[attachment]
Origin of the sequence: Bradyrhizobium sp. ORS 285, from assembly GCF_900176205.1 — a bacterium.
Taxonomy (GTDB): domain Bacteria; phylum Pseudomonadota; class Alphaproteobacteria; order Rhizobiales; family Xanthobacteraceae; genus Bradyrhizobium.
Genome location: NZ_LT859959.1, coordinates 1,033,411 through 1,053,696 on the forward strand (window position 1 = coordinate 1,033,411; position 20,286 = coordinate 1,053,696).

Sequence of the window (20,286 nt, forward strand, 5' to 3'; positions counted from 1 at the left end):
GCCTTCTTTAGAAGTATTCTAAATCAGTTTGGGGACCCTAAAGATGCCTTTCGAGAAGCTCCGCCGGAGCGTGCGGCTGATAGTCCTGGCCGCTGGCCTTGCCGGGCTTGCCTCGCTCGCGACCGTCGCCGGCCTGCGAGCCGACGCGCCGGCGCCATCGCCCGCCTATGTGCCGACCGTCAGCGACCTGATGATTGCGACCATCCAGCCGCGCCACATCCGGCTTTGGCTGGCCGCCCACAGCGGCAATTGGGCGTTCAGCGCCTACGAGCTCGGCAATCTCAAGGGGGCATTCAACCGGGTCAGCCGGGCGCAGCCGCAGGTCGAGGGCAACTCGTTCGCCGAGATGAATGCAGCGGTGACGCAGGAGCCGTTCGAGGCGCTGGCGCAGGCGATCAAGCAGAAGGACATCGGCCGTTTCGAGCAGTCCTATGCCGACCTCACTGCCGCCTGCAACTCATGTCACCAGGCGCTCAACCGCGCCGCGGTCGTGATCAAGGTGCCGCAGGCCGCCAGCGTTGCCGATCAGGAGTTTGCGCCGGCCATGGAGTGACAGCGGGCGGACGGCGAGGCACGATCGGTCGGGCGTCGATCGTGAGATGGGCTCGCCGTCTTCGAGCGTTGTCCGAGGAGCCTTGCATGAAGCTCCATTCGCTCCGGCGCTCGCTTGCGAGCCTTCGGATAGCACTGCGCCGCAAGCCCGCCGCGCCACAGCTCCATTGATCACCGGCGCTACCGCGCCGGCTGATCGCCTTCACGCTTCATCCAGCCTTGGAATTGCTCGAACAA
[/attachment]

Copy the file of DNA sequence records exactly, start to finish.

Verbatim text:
Origin of the sequence: Bradyrhizobium sp. ORS 285, from assembly GCF_900176205.1 — a bacterium.
Taxonomy (GTDB): domain Bacteria; phylum Pseudomonadota; class Alphaproteobacteria; order Rhizobiales; family Xanthobacteraceae; genus Bradyrhizobium.
Genome location: NZ_LT859959.1, coordinates 1,033,411 through 1,053,696 on the forward strand (window position 1 = coordinate 1,033,411; position 20,286 = coordinate 1,053,696).

Sequence of the window (20,286 nt, forward strand, 5' to 3'; positions counted from 1 at the left end):
GCCTTCTTTAGAAGTATTCTAAATCAGTTTGGGGACCCTAAAGATGCCTTTCGAGAAGCTCCGCCGGAGCGTGCGGCTGATAGTCCTGGCCGCTGGCCTTGCCGGGCTTGCCTCGCTCGCGACCGTCGCCGGCCTGCGAGCCGACGCGCCGGCGCCATCGCCCGCCTATGTGCCGACCGTCAGCGACCTGATGATTGCGACCATCCAGCCGCGCCACATCCGGCTTTGGCTGGCCGCCCACAGCGGCAATTGGGCGTTCAGCGCCTACGAGCTCGGCAATCTCAAGGGGGCATTCAACCGGGTCAGCCGGGCGCAGCCGCAGGTCGAGGGCAACTCGTTCGCCGAGATGAATGCAGCGGTGACGCAGGAGCCGTTCGAGGCGCTGGCGCAGGCGATCAAGCAGAAGGACATCGGCCGTTTCGAGCAGTCCTATGCCGACCTCACTGCCGCCTGCAACTCATGTCACCAGGCGCTCAACCGCGCCGCGGTCGTGATCAAGGTGCCGCAGGCCGCCAGCGTTGCCGATCAGGAGTTTGCGCCGGCCATGGAGTGACAGCGGGCGGACGGCGAGGCACGATCGGTCGGGCGTCGATCGTGAGATGGGCTCGCCGTCTTCGAGCGTTGTCCGAGGAGCCTTGCATGAAGCTCCATTCGCTCCGGCGCTCGCTTGCGAGCCTTCGGATAGCACTGCGCCGCAAGCCCGCCGCGCCACAGCTCCATTGATCACCGGCGCTACCGCGCCGGCTGATCGCCTTCACGCTTCATCCAGCCTTGGAATTGCTCGAACAA